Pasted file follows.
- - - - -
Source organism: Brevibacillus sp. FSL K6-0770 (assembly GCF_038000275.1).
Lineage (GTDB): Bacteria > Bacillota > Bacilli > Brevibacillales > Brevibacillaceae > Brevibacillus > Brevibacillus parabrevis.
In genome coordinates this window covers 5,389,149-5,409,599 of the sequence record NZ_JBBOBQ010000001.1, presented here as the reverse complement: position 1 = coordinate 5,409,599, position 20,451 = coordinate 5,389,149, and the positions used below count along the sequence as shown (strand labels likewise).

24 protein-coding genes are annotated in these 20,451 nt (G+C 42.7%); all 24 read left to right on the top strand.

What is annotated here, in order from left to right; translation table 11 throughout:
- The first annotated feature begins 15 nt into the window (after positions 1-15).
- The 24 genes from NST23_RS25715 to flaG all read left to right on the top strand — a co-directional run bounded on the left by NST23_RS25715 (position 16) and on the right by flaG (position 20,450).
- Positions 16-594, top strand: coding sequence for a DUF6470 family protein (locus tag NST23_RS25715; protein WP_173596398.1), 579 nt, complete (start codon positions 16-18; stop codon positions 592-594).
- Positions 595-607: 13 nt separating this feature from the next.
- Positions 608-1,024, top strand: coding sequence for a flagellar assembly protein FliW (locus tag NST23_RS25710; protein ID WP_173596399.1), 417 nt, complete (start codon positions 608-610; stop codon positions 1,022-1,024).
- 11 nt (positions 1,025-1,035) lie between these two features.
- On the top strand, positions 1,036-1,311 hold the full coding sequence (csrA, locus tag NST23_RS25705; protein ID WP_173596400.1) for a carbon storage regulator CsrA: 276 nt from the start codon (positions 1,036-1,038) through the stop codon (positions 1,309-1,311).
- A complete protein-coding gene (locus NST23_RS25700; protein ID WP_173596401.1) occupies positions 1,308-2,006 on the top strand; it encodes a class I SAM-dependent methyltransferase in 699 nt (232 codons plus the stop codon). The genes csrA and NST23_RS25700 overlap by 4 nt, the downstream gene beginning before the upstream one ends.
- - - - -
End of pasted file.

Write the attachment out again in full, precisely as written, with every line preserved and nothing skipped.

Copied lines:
Source organism: Brevibacillus sp. FSL K6-0770 (assembly GCF_038000275.1).
Lineage (GTDB): Bacteria > Bacillota > Bacilli > Brevibacillales > Brevibacillaceae > Brevibacillus > Brevibacillus parabrevis.
In genome coordinates this window covers 5,389,149-5,409,599 of the sequence record NZ_JBBOBQ010000001.1, presented here as the reverse complement: position 1 = coordinate 5,409,599, position 20,451 = coordinate 5,389,149, and the positions used below count along the sequence as shown (strand labels likewise).

24 protein-coding genes are annotated in these 20,451 nt (G+C 42.7%); all 24 read left to right on the top strand.

What is annotated here, in order from left to right; translation table 11 throughout:
- The first annotated feature begins 15 nt into the window (after positions 1-15).
- The 24 genes from NST23_RS25715 to flaG all read left to right on the top strand — a co-directional run bounded on the left by NST23_RS25715 (position 16) and on the right by flaG (position 20,450).
- Positions 16-594, top strand: coding sequence for a DUF6470 family protein (locus tag NST23_RS25715; protein WP_173596398.1), 579 nt, complete (start codon positions 16-18; stop codon positions 592-594).
- Positions 595-607: 13 nt separating this feature from the next.
- Positions 608-1,024, top strand: coding sequence for a flagellar assembly protein FliW (locus tag NST23_RS25710; protein ID WP_173596399.1), 417 nt, complete (start codon positions 608-610; stop codon positions 1,022-1,024).
- 11 nt (positions 1,025-1,035) lie between these two features.
- On the top strand, positions 1,036-1,311 hold the full coding sequence (csrA, locus tag NST23_RS25705; protein ID WP_173596400.1) for a carbon storage regulator CsrA: 276 nt from the start codon (positions 1,036-1,038) through the stop codon (positions 1,309-1,311).
- A complete protein-coding gene (locus NST23_RS25700; protein ID WP_173596401.1) occupies positions 1,308-2,006 on the top strand; it encodes a class I SAM-dependent methyltransferase in 699 nt (232 codons plus the stop codon). The genes csrA and NST23_RS25700 overlap by 4 nt, the downstream gene beginning before the upstream one ends.